Using 6 aircrafts, 138 skydivers jumped at 18,500 feet and created a snowflake shape by holding hands and remaining vertical (head down feet up) to set the new vertical world record. Skydivers traveled from all over the world to take part in the record attempt, including from France, Spain, Norway, Sweden, Switzerland, Ukraine, Russia, Italy, Belgium, Australia and the U.K.
Photographer and skydiver Brian Buckland was one of 4 photographers there to capture the event while falling below the group. This is his image of the completed shape.
Nelson explained that vertical flying is "basically doing a headstand" in the air. The lack of wind resistance speeds the skydivers' fall rate to an average of 170 to 180 mph. Ahead of the record attempt, he said some of those involved would need to reach much higher speeds. And that increased the risks.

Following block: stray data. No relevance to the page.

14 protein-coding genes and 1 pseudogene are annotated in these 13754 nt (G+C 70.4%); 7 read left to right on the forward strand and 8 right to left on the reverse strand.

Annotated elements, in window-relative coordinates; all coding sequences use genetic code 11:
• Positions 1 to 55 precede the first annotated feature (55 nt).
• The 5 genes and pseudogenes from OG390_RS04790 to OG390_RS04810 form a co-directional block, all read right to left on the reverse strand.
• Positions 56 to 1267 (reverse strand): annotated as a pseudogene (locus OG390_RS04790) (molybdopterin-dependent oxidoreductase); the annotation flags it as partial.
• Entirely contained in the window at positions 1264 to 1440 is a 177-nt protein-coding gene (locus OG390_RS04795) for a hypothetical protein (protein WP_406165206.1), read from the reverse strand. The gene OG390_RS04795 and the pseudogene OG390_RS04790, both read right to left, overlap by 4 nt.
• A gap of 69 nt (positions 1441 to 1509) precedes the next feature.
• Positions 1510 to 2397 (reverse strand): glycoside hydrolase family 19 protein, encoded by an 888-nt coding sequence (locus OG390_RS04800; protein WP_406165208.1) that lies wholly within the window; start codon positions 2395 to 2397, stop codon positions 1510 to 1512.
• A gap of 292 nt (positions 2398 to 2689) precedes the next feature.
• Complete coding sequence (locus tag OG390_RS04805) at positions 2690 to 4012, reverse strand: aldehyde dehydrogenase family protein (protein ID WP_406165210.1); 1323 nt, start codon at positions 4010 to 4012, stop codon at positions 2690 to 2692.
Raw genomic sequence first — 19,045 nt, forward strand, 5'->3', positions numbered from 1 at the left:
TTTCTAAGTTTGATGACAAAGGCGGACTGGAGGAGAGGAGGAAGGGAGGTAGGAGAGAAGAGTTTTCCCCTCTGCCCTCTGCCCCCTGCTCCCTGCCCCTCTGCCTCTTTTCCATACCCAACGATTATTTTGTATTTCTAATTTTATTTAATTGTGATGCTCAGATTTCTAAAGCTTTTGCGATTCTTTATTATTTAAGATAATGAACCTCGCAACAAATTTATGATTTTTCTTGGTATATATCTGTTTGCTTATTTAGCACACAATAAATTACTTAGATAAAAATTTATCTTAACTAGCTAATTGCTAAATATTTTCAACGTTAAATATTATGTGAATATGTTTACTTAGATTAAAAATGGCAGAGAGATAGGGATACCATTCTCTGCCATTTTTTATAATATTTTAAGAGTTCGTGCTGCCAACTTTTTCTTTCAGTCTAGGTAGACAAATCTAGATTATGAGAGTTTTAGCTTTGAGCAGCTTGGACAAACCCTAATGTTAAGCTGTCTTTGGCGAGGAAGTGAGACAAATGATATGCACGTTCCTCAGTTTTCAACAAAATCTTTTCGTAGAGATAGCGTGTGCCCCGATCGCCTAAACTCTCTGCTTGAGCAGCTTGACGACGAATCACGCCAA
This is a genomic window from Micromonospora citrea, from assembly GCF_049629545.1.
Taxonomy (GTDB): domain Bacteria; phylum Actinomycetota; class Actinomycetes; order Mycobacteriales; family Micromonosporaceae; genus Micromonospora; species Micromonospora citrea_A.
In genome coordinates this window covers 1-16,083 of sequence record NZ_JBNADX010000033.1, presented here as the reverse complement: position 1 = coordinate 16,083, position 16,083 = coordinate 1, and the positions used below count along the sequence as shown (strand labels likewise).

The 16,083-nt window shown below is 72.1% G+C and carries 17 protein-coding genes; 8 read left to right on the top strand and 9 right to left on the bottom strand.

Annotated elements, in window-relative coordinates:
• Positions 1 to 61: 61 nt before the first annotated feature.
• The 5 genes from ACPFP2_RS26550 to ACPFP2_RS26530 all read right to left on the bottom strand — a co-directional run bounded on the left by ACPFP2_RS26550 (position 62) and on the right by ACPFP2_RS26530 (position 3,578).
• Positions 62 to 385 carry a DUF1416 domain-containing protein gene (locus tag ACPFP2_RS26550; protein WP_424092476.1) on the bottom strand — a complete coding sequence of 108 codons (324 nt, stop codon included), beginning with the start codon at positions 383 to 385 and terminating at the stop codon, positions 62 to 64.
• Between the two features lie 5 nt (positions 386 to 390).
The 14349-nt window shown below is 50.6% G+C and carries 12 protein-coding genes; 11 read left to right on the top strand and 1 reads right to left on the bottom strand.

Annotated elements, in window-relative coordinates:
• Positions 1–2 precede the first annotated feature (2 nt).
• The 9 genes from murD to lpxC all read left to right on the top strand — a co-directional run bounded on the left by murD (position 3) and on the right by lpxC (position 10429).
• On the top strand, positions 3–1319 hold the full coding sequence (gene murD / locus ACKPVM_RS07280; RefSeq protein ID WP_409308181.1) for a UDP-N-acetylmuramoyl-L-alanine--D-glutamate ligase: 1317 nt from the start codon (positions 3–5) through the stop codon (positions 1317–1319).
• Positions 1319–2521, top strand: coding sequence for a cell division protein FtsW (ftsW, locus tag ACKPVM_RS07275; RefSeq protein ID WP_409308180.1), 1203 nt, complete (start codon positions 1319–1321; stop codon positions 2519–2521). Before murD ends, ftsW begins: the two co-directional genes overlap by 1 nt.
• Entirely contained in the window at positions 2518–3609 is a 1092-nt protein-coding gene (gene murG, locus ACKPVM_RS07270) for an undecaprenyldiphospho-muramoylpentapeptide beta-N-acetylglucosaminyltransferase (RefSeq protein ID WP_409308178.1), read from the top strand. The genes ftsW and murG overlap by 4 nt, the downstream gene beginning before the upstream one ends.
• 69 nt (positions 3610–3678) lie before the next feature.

If they're not paying attention when diving into the formation at upwards of 220 mph, "it's going to be like someone running a red light and you taking them out," Nelson said.
Each skydiver knew exactly when to exit the aircraft, whom to follow and where in the formation they should be. At 7,000 feet, the skydivers began to peel away on a last-in, first-out basis, and each wave deployed their parachutes at altitudes specified according to their positions in the formation.
"We don't want everyone to open their parachutes at the same altitude because then everybody lands at the same time. We stack the sky vertically" to avoid collisions, Nelson said.